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March 31, 2021

Scooter-sharing service to expand to Hartford

A woman rides an electric Link scooter. Link plans to expand its scooter-sharing system to Hartford by April. Contributed | Link A woman rides an electric Link scooter. Link plans to expand its scooter-sharing system to Hartford by April.

An electric scooter sharing program is coming to Hartford.

In a statement on its website, transportation technology firm Superpedestrian announced the expansion of its Link initiative — designed to promote what it calls “micromobility”— to Connecticut's Capital City by April. 

The company says its discount ride-share program, known as Link-Up, will also be made available. That program is open to anyone who qualifies for assistance programs administered by the city of Hartford, state of Connecticut, or federal government, according to the statement.

Superpedestrian is currently advertising free scooter rides to COVID-19 vaccination appointments in Hartford. Residents who already have an appointment scheduled and have an account with Link can register at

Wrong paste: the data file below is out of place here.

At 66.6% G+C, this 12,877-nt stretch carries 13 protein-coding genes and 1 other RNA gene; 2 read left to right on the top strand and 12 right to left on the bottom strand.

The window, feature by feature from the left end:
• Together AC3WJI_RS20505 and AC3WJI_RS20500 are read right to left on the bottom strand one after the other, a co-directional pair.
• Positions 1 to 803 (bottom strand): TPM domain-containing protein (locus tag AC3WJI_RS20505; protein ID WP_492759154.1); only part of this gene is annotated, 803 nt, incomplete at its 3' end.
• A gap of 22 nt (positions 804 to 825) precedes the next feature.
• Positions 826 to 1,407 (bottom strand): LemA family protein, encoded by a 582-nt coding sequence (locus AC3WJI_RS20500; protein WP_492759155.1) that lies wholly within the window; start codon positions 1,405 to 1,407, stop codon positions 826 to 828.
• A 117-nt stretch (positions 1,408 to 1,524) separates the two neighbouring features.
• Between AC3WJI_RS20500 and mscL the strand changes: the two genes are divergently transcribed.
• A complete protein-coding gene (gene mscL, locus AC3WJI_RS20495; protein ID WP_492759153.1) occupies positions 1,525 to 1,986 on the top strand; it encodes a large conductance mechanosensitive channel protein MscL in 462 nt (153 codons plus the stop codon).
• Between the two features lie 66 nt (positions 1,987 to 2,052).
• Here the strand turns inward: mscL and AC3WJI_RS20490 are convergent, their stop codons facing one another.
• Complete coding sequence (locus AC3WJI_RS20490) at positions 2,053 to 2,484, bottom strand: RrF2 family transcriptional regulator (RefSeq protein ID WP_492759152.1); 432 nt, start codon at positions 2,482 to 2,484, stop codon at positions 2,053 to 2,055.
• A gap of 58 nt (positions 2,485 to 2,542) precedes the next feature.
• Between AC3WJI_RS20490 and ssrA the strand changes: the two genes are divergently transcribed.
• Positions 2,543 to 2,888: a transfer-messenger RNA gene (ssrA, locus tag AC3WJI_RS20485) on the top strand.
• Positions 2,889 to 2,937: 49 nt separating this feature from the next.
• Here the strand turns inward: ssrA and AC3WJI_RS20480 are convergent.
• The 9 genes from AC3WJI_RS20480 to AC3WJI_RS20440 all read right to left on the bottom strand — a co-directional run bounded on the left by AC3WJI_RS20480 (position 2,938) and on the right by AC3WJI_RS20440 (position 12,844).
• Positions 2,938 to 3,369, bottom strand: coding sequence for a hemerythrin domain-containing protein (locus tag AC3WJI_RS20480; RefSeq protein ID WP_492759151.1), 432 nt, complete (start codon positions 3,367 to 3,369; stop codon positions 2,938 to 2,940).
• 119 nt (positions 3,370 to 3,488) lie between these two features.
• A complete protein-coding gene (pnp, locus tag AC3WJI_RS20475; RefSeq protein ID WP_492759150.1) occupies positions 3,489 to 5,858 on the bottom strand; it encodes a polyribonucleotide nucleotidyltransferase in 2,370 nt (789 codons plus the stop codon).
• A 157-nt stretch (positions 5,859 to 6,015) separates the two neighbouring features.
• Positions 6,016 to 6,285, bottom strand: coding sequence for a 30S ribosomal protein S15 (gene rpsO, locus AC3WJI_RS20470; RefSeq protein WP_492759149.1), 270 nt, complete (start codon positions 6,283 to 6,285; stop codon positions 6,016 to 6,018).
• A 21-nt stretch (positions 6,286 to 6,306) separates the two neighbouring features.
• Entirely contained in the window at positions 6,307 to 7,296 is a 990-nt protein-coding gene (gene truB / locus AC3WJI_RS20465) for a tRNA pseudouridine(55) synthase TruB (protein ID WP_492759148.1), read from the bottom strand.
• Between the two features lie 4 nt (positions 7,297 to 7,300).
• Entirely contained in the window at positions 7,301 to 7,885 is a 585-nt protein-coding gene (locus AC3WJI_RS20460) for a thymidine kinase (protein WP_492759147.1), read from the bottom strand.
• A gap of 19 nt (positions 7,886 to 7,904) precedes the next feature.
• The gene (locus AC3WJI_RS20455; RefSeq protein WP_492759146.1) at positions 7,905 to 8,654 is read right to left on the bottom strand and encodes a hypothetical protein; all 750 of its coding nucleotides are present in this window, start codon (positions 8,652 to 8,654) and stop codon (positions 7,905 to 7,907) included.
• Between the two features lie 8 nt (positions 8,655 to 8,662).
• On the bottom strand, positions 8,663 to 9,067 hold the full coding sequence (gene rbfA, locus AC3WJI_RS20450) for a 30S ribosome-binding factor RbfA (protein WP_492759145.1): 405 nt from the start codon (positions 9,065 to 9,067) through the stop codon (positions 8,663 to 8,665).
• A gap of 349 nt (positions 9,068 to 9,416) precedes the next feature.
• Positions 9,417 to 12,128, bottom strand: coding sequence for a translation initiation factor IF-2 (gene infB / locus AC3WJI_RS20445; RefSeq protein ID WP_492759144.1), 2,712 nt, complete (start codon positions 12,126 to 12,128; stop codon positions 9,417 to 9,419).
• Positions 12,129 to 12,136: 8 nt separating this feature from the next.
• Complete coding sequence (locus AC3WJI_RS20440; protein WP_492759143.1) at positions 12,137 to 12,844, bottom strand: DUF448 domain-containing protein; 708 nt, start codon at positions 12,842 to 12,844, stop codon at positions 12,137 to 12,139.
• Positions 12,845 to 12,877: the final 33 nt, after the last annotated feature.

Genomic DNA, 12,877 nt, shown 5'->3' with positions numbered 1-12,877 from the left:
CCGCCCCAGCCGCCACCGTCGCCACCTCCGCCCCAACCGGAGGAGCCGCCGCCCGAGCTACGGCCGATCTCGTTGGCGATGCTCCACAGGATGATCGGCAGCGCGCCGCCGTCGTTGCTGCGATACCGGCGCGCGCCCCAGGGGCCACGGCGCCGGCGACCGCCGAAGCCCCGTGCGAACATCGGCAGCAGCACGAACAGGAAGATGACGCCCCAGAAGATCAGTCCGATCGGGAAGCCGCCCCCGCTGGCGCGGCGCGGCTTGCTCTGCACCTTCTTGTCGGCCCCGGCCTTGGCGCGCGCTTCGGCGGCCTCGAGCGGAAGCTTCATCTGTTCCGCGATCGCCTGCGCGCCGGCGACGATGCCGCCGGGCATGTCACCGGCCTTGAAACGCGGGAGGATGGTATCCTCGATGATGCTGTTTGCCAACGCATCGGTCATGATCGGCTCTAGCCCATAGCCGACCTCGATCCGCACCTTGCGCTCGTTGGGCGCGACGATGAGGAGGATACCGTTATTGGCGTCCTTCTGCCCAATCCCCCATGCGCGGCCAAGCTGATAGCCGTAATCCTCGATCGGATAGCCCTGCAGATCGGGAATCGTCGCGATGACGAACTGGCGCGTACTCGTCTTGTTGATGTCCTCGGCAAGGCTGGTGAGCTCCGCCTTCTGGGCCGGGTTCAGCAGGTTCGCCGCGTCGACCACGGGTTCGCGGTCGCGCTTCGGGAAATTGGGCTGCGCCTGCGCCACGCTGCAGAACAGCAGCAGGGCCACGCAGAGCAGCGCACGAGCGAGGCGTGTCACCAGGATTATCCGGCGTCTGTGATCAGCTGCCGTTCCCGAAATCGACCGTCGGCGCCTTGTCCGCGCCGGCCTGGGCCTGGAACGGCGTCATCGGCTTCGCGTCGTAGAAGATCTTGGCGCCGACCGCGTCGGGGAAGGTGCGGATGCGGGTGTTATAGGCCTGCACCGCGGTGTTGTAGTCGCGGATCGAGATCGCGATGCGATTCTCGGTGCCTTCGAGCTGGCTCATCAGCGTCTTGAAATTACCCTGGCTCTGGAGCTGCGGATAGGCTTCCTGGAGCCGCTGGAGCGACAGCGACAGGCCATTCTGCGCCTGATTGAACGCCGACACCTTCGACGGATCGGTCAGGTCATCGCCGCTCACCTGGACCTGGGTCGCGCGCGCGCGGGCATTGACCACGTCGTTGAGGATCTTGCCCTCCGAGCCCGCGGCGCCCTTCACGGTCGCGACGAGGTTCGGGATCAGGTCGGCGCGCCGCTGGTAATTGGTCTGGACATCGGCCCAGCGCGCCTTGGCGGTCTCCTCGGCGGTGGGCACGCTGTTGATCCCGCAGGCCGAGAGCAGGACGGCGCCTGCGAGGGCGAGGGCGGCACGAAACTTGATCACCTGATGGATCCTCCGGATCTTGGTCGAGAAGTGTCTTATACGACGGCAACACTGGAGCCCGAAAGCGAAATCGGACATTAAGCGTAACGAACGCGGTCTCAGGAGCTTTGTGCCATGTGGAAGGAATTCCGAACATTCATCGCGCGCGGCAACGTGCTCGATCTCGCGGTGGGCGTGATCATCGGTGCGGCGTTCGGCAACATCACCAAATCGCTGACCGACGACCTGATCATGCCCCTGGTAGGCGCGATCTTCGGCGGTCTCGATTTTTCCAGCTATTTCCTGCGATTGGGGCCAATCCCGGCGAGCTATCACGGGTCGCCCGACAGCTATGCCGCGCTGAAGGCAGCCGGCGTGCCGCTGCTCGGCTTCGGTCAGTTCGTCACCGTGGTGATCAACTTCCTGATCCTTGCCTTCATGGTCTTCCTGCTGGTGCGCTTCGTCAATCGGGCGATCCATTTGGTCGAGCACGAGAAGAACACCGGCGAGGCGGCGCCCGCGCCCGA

Superpedestrian bills its electric scooter fleet as the most advanced in the industry, with greater durability than competitors and a lower center of gravity to assist users in maintaining their balance.

The vehicles also use a technology known as “geofencing,” which automatically enforces speed limits in low-speed areas and brings the scooter to a gradual stop if the rider steers onto a sidewalk or other pedestrian walking path.

According to Superpedestrian’s website, Link already operates in 13 U.S. cities, including Columbus, Ohio, Oakland, California, and Salt Lake City, Utah.

The company also has a presence in several European countries.

Hartford has a complicated history with non-automotive ride-sharing programs.

In early 2019, Limebike, a bicycle-sharing service, ended an eight-month pilot program in the city. The company did not say why the initiative was discontinued, though some Hartford officials speculated that a combination of stolen and vandalized bikes and a lack of opportunity to expand into e-scooters likely played a role in the decision.

One year later, the Capitol Region Council of Governments signed a contract with bike-sharing startup Zagster. CRCOG officials said Zagster bikes would be made available first in Hartford and then a number of surrounding communities, but the plan never came to fruition.

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